Malarial fevers, herpes viruses, and The Filtrate: they all just keep coming back.
It's often said that politicians and diapers should both be changed regularly, and for the same reasons. According to the folks who run the NIH, the same applies to lab and branch chiefs at the institution, which is about to implement term limits for those powerful positions. The terms would still last 12 years, so don't expect change overnight, but advocates see this as a way to get some fresh - and maybe more diverse - faces into these prestigious research posts.
You know who doesn't need to be any more diverse? The microsporidia. They're a great example of how one can study biology for decades, then suddenly stumble across a paper about some novel branch of life and say "WTF, nature?" Seriously, check them out. They're eukaryotes that have streamlined their genomes so much their life cycle is almost viral, and they seem to infect everything.
As diverse as microsporidia are, though, they're not likely to supplant viruses anytime soon. Indeed, a new analysis using high-throughput sequencing and a massive amount of bioinformatic data mining reveals that viral dominance of the Earth extends across all of the oceans. The researchers found over 195,000 viral populations clustered into five distinct ecological zones. The zones are a surprise, contradicting the view of the global oceans as a big, evenly mixed solution and suggesting that viruses are concentrated by, or perhaps driving, a higher order segregation of the marine ecosystem.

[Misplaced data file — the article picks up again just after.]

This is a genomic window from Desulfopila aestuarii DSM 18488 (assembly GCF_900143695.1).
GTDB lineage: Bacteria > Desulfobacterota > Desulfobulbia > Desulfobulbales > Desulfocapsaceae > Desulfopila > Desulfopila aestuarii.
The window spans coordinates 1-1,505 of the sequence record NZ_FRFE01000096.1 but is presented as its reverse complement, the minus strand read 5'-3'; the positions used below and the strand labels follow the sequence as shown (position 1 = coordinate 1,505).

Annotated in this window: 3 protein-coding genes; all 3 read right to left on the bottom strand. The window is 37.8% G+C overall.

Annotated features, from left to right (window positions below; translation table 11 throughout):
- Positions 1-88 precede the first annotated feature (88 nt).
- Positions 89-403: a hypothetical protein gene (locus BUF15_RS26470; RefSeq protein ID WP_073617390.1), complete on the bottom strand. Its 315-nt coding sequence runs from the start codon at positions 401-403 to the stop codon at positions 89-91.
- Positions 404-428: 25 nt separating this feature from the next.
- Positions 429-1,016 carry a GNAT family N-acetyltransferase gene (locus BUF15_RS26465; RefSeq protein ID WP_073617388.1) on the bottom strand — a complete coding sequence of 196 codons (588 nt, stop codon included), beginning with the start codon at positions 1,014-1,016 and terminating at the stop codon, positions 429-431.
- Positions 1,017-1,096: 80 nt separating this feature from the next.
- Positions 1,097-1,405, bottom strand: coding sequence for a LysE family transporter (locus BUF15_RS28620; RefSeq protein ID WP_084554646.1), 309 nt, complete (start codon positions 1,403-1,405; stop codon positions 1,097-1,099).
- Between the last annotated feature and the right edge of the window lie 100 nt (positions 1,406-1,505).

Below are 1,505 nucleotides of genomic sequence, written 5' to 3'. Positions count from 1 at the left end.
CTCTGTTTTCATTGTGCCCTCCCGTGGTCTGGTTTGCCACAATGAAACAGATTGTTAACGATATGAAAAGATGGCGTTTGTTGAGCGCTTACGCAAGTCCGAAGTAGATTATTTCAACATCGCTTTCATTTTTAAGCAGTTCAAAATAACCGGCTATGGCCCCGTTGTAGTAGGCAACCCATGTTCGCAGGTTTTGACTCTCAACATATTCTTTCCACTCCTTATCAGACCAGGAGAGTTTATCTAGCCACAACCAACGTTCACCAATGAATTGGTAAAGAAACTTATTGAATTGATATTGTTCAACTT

What do you get when you cross a lab mouse with a deer? No, not a deer mouse, but something very useful for studying prion diseases: a cervidized mouse. These animals carry just enough deer DNA to be susceptible to chronic wasting disease, a prion disease now afflicting deer (cervids) in North America and elsewhere. The cervidized mice enabled researchers to develop a promising vaccine against the disease. Delivering it to the deer, however, may be hard.
Compared to deer, humans are pretty easy to immunize, or at least we should be. Unfortunately, an internet-assisted epidemic of stupidity has swept the world in recent years, which is why we're now experiencing a measles epidemic. So how do we vaccinate against that? It's going to take some social science to figure it out, and these folks have made an interesting start. Their "5C" scale measures people's senses of "confidence, complacency, constraints, calculation, and collective responsibility," and could help identify pockets of vaccine hesitancy before the viruses do.